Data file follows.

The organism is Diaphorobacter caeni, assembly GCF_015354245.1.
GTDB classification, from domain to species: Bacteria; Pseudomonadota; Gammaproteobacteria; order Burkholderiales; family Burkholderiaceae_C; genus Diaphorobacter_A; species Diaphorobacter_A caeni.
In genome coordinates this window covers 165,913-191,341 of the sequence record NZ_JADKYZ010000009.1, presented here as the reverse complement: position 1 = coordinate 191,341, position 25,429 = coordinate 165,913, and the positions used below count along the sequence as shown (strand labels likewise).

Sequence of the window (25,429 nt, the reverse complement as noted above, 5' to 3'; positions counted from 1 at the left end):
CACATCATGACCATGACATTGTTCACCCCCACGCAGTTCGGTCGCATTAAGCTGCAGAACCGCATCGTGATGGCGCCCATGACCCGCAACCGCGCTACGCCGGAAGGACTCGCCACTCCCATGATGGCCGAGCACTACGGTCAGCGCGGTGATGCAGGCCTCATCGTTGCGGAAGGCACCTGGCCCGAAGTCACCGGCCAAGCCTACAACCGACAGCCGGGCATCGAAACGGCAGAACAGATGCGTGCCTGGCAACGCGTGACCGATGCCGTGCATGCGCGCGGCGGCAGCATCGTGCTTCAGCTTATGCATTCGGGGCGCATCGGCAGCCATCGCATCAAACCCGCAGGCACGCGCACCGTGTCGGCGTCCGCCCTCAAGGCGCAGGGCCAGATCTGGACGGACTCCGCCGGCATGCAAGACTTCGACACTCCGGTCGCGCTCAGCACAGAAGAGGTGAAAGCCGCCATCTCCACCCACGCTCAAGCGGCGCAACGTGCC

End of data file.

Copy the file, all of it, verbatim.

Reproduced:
The organism is Diaphorobacter caeni, assembly GCF_015354245.1.
GTDB classification, from domain to species: Bacteria; Pseudomonadota; Gammaproteobacteria; order Burkholderiales; family Burkholderiaceae_C; genus Diaphorobacter_A; species Diaphorobacter_A caeni.
In genome coordinates this window covers 165,913-191,341 of the sequence record NZ_JADKYZ010000009.1, presented here as the reverse complement: position 1 = coordinate 191,341, position 25,429 = coordinate 165,913, and the positions used below count along the sequence as shown (strand labels likewise).

Sequence of the window (25,429 nt, the reverse complement as noted above, 5' to 3'; positions counted from 1 at the left end):
CACATCATGACCATGACATTGTTCACCCCCACGCAGTTCGGTCGCATTAAGCTGCAGAACCGCATCGTGATGGCGCCCATGACCCGCAACCGCGCTACGCCGGAAGGACTCGCCACTCCCATGATGGCCGAGCACTACGGTCAGCGCGGTGATGCAGGCCTCATCGTTGCGGAAGGCACCTGGCCCGAAGTCACCGGCCAAGCCTACAACCGACAGCCGGGCATCGAAACGGCAGAACAGATGCGTGCCTGGCAACGCGTGACCGATGCCGTGCATGCGCGCGGCGGCAGCATCGTGCTTCAGCTTATGCATTCGGGGCGCATCGGCAGCCATCGCATCAAACCCGCAGGCACGCGCACCGTGTCGGCGTCCGCCCTCAAGGCGCAGGGCCAGATCTGGACGGACTCCGCCGGCATGCAAGACTTCGACACTCCGGTCGCGCTCAGCACAGAAGAGGTGAAAGCCGCCATCTCCACCCACGCTCAAGCGGCGCAACGTGCC